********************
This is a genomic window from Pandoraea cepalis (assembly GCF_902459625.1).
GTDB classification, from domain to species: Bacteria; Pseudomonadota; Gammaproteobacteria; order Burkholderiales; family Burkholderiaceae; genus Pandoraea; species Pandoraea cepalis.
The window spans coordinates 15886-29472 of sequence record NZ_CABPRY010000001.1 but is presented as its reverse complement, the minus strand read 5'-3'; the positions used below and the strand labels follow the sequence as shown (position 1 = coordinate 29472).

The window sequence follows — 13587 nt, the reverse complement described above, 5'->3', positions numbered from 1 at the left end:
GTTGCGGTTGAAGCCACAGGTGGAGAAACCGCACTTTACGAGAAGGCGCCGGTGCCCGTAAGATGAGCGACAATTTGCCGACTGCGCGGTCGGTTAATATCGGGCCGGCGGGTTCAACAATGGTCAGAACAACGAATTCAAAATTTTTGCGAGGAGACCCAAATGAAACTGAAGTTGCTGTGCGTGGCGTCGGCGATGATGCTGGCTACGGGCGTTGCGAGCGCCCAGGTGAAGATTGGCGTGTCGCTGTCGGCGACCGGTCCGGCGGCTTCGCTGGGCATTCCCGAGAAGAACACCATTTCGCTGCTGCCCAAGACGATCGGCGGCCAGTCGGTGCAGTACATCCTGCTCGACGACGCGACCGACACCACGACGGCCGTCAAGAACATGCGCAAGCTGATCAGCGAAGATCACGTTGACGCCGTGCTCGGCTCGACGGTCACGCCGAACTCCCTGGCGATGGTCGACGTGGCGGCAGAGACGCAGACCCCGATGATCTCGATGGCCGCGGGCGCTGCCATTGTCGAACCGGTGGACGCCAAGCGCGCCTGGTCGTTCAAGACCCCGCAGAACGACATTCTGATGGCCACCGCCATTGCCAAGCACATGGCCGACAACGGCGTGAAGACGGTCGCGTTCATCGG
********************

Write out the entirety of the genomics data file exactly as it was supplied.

This is a genomic window from Pandoraea cepalis (assembly GCF_902459625.1).
GTDB classification, from domain to species: Bacteria; Pseudomonadota; Gammaproteobacteria; order Burkholderiales; family Burkholderiaceae; genus Pandoraea; species Pandoraea cepalis.
The window spans coordinates 15886-29472 of sequence record NZ_CABPRY010000001.1 but is presented as its reverse complement, the minus strand read 5'-3'; the positions used below and the strand labels follow the sequence as shown (position 1 = coordinate 29472).

The window sequence follows — 13587 nt, the reverse complement described above, 5'->3', positions numbered from 1 at the left end:
GTTGCGGTTGAAGCCACAGGTGGAGAAACCGCACTTTACGAGAAGGCGCCGGTGCCCGTAAGATGAGCGACAATTTGCCGACTGCGCGGTCGGTTAATATCGGGCCGGCGGGTTCAACAATGGTCAGAACAACGAATTCAAAATTTTTGCGAGGAGACCCAAATGAAACTGAAGTTGCTGTGCGTGGCGTCGGCGATGATGCTGGCTACGGGCGTTGCGAGCGCCCAGGTGAAGATTGGCGTGTCGCTGTCGGCGACCGGTCCGGCGGCTTCGCTGGGCATTCCCGAGAAGAACACCATTTCGCTGCTGCCCAAGACGATCGGCGGCCAGTCGGTGCAGTACATCCTGCTCGACGACGCGACCGACACCACGACGGCCGTCAAGAACATGCGCAAGCTGATCAGCGAAGATCACGTTGACGCCGTGCTCGGCTCGACGGTCACGCCGAACTCCCTGGCGATGGTCGACGTGGCGGCAGAGACGCAGACCCCGATGATCTCGATGGCCGCGGGCGCTGCCATTGTCGAACCGGTGGACGCCAAGCGCGCCTGGTCGTTCAAGACCCCGCAGAACGACATTCTGATGGCCACCGCCATTGCCAAGCACATGGCCGACAACGGCGTGAAGACGGTCGCGTTCATCGG